Not sure what you mean. Case insensitivity, or simply multi-case identifiers?

            Type prefix letter?
            Tricky one that, but I can live with it, given case insensitivity.

            This is just blatantly last century style.
            What a ridiculous ‘argument’, sorry. Idiomatic C# code doesn’t look like idiomatic Java code, and neither look like idiomatic Objective-C code. Furthermore, the idioms of both Java and Objective-C are as old (older?) than the Delphi idioms.

            coding style shouldn’t be about cosmetics
            WTF? Coding styles should be ugly?

            or matching arbitrary standards
            *Every* standard is ultimately ‘arbitary’ since reality is ultimately concrete.

            though about in the era of 4:3 CRTs and fixed-width fonts
            Er, you code in something that *isn’t* a fixed-width font? Really?

            Coding style should be about effective, pragmatic readability.
            A homily which has no relation to your previous assertions.

          • Replying here since I can’t reply to your post.

            Well, I’m crossing the language boundaries of idiomatic C# and Java regularly (IDE enforced), as well as JS (JSlint enforced), doing a bit of Python as well, and all these four broadly similar in guidelines (indentation, capitalization…), while Borland’s Delphi style isn’t. TBH I’ve long moved my style for Pascal halfway to that of those other languages, and I’m edging ever closer these days, so your comment about all being different doesn’t make much sense to me, sorry.

            As for practical readability, well, it’s also something you have to experience, I cringe every time I look at RTL or VCL source code. It just goes counter to modern conventions in many ways. If you can’t see the issues, well, too bad, but don’t think that because you don’t see them, many won’t see them. It’s definitely part of the problem these days and acts as one more repellent.

          • Well, for me, I find idiomatic C# pleasant to read (Delphi-like even, without the T prefixes) and idomatic Java hard going. As such, I don’t really bracket C# and Java together in terms of style, even though C# as a language might be described as Java ‘done right’.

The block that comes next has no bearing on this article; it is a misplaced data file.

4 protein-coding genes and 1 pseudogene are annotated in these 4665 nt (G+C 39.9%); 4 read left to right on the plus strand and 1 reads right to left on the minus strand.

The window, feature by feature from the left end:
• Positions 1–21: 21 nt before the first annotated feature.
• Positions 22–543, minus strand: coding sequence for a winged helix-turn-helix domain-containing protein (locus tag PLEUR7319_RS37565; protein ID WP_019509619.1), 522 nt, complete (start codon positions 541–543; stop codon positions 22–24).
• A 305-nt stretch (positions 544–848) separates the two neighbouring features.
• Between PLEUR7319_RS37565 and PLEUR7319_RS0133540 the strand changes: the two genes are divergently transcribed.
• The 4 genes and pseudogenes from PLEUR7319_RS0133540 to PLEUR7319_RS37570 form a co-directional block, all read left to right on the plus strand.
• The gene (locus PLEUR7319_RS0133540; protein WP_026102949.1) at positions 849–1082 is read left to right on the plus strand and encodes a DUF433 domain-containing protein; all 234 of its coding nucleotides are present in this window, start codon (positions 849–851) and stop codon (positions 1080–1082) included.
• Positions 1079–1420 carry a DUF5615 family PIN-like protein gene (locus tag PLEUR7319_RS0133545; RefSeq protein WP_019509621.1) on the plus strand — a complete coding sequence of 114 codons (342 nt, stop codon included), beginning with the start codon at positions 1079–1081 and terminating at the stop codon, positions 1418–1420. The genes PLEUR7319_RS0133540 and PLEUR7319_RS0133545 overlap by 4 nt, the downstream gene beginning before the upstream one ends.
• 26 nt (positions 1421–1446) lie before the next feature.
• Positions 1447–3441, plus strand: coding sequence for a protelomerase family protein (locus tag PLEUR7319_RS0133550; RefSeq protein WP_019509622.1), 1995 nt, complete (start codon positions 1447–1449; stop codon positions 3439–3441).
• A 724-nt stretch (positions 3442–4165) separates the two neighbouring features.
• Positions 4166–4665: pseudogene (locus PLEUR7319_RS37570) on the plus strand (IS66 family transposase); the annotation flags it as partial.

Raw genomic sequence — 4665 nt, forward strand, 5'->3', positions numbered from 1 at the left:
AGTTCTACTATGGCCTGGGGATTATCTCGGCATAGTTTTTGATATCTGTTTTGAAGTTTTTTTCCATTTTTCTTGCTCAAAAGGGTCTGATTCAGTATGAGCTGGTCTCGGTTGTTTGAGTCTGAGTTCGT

3. Yep, this basic videos from Embarcadero ‘Product Evangelist’ is just bad. They think software development is based on drag and drop and that’s it.

    I miss videos and articles from Andreano Lanusse and Nick Hodges, these guys knows how to write technical stuff.

  4. I think official Borland now Embarcadero blog engine blocks all comments that contain url, even the url of your web site that you are prompted to enter when you post comment. And the official guys never care to look into the spam queue.

  5. I read the code and it does seem rather strange. Is it allocating a string in a PChar variable and copying a normal string into it, then disposing of it immediately, instead of just using a compiler-managed string type – is that what you’re speechless about? (It should just be a function returning string?) I admit it does look rather strange. It’s been a while since I’ve used Delphi in this level of detail – do StrAlloc and StrDispose do anything beyond malloc/free, making them unsuitable for using for a plain character pointer-style string too?

    • is that what you’re speechless about?

      No, I was speechless about his re-release (with no amendments) of the class helper example when it had previously been severely criticised.

      It’s been a while since I’ve used Delphi in this level of detail – do StrAlloc and StrDispose do anything beyond malloc/free, making them unsuitable for using for a plain character pointer-style string too?

      The usual style is to ask the caller to allocate a buffer – that way, there’s no need to export a ‘DisposePicture’ routine or the like. However, the try/finally is the real WTF here. My only guess is that someone told him about not letting exceptions escape from a DLL, and he garbled the advice.

  6. In Stephen Ball’s latest blog post, he proclaims that Delphi is so much better for educational use than other languages like Python or “Java Script” because “it has a compiler”! After a lot of thought I think he means “static typing” but doesn’t understand the difference. As written, the blog makes absolutely no sense whatsoever (especially as an interpreter is considered a benefit by educators teaching beginning programming because it allows for immediate feedback). The benefit of static typing for beginners is itself debatable, but the idea that compilers are vital to learn programming is just ridiculous. So it’s not just his code that’s off.